Séraphine (directed by Martin Provost), recently screened at the French Embassy is a movie about the triumph of human character over circumstance. The story begins with a woman hunched over, collecting mud and water from a pond. She wears a blue shawl. Her body is dowdy, and her dress shapeless. She hums to herself and looks about her with adorable, inquisitive blue-grey eyes. She likes to sit in a tree and smell the air with the breeze blowing her forever unkept hair about.
This is Séraphine, a servant for patrons in a fairly small town at the dawn of World War I in France. She manages, despite the plethora of errands she runs during the day, to paint. And paint she does. By creating mixtures out of nature and some bought supplies. Some stolen, as well. However she needs to paint, she does. She sings to herself as she paints, much to the non-entertainment of the dwellers one floor below her. She is lovable, weird, as awkward as she is natural, and very, very much herself.
One of the tenants, Wilhelm Uhde, is renting a flat from Séraphine’s mistress. Uhde is a frontrunner in the art world and a well noted critic. He takes a liking to Séraphine and she to him. She lets him know she paints and the word of Séraphine’s exploits travels to her mistress; who of course, demands to see Séraphine’s work, only so she can mock it and tell Séraphine to give up.
The mistress’s son, stands up for Séraphine’s work, and keeps his mother from throwing it away altogether. The piece is laying to the side on the wall in the dining room, when it is noticed by Uhde during a dinner. He demands to know who the painter is and the mistress reluctantly has to admit that it is Séraphine.
Uhde becomes Séraphine’s patron and protector. He has to encourage her to sell her work and she seems reluctant because she is afraid of losing her place. Of breaking with the traditions within her own life of servitude. But Uhde convinces her and she agrees to exhibit and sell her work.
It is a “pure” relationship as Uhde informs Séraphine that he will never marry a woman in his life. Uhde has to leave France as the War progresses but comes across her work at a local show many years after the War has ended. The two strike up a relationship once more and Séraphine’s art sells as part of what is known as the naïve genre.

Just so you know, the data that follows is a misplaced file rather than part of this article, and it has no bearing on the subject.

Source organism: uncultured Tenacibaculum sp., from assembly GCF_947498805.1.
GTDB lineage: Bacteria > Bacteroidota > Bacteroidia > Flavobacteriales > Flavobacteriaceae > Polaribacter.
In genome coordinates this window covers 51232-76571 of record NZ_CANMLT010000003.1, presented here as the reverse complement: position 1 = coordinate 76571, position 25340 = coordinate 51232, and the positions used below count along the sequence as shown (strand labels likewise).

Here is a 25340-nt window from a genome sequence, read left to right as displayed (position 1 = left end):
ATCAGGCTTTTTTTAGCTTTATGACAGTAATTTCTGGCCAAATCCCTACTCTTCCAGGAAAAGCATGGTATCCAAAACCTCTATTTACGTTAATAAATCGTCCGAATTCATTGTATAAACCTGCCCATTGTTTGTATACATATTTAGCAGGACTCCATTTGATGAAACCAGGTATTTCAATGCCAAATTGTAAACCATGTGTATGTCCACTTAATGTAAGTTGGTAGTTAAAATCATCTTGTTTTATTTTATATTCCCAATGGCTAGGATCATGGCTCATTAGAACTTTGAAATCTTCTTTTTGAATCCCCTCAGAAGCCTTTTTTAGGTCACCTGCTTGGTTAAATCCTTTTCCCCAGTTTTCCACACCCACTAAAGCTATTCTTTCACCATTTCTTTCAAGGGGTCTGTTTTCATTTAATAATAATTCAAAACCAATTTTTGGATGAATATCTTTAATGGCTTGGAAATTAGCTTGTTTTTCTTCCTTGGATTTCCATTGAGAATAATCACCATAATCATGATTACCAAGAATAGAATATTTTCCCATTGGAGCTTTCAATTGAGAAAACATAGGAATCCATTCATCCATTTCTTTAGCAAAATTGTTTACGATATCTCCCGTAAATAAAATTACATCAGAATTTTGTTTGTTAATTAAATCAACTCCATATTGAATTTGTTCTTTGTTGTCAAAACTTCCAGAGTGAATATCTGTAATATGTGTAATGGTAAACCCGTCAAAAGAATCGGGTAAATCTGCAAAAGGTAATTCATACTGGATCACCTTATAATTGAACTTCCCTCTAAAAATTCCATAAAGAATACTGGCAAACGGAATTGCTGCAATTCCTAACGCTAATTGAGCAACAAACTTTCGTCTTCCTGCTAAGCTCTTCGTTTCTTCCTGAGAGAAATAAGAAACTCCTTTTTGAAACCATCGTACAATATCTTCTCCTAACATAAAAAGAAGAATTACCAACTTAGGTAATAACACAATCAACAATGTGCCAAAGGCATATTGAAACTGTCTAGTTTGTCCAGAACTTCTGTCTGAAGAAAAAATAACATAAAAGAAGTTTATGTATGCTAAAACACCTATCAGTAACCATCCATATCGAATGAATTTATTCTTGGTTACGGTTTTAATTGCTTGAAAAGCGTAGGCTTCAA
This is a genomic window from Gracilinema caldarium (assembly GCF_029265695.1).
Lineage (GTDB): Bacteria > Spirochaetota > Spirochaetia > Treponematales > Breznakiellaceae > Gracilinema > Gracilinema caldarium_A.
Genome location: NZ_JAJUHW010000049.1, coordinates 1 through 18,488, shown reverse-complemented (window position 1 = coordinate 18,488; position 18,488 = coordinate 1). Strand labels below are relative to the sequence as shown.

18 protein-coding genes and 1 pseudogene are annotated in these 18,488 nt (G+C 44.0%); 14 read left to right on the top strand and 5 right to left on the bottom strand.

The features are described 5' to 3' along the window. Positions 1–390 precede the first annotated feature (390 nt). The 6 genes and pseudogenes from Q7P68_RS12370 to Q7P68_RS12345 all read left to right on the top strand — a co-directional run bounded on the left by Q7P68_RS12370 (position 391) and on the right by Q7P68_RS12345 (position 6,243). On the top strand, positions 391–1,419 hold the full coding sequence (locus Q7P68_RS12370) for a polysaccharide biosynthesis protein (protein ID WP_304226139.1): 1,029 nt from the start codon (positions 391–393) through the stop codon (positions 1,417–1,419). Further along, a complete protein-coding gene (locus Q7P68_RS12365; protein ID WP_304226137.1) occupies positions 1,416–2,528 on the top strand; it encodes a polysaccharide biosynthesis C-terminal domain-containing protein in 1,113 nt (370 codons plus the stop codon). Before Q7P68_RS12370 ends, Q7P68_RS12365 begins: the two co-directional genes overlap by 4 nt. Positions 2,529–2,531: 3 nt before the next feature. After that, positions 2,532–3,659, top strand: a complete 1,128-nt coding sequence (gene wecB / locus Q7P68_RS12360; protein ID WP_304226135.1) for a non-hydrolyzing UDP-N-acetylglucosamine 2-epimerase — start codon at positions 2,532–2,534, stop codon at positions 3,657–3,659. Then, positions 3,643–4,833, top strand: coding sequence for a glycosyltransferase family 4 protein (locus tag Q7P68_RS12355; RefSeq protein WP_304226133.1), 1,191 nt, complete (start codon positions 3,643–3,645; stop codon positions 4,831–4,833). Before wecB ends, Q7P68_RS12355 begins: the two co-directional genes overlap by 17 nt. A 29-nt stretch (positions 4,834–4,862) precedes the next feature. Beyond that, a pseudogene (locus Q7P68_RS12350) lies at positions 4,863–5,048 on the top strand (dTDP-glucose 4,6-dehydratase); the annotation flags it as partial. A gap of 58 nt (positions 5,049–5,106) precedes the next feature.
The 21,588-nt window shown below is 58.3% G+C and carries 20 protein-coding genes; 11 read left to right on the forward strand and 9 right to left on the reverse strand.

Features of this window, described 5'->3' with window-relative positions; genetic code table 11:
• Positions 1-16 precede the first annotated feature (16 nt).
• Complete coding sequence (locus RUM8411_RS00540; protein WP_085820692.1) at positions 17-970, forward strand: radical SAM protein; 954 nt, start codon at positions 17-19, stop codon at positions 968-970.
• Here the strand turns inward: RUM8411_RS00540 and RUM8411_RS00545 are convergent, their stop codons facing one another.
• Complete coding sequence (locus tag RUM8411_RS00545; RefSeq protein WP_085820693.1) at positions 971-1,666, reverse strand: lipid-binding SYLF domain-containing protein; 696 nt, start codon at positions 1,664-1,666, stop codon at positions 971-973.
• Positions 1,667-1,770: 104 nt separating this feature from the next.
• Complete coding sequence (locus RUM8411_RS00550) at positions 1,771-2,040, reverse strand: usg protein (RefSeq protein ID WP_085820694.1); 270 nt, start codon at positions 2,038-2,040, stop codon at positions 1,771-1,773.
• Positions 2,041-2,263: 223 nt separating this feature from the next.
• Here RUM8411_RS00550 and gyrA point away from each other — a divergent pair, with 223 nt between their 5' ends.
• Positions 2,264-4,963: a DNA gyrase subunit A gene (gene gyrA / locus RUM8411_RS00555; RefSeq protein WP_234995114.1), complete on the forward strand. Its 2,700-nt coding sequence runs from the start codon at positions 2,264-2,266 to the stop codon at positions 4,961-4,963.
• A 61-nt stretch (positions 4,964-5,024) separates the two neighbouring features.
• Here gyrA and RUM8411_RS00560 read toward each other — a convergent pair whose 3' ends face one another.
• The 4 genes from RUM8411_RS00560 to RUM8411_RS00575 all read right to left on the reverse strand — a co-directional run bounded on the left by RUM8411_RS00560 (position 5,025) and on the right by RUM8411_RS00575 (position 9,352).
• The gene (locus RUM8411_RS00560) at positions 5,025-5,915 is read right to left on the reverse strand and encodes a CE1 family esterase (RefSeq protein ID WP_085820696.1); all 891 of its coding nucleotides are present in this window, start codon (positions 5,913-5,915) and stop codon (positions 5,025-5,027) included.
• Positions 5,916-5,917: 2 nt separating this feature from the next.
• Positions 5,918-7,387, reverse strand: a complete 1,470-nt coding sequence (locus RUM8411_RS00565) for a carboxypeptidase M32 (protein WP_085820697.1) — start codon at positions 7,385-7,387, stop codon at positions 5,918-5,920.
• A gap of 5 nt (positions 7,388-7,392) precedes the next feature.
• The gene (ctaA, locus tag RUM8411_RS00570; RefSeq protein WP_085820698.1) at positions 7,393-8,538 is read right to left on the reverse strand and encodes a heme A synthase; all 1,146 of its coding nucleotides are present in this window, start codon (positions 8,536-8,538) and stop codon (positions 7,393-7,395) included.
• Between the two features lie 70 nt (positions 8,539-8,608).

She continues to paint, but her relationship with Uhde is strained due to her spending habits. She spends more than is coming in and on the oddest things. Such as a wedding dress, when there is no actual wedding.
Séraphine’s eccentricities descend into a sad outright madness. She dons her wedding dress and by herself in bare feet, walks through the town knocking on doors and leaving empty silvered candleholders on the doorsteps. At the top of the town stairs are local authorities, waiting to take Séraphine away, in a van. She seems to know why they are there and submits without any confrontation. She just gets into the van, barefoot and in her beautiful dress. The cinematography throughout the film is breathtakingly clear, as if to reflect the purity of Séraphine’s soul and intentions.
Uhde attempts to visit Séraphine, but she is too far gone. He makes her more comfortable, by buying her a place in a home where she can be alone. And the final scene is of Séraphine, sitting down on a chair in the middle of a field by herself under a large, comforting tree.
Séraphine had the courage to tell a story of a world that begins and ends within herself. She became known as Séraphine of Senlis. It is still not known exactly how her paintings were made. They are of fruits and trees, as if in a child’s dream.
By Sarah Bahl
The image is from madamepickwickartblog.com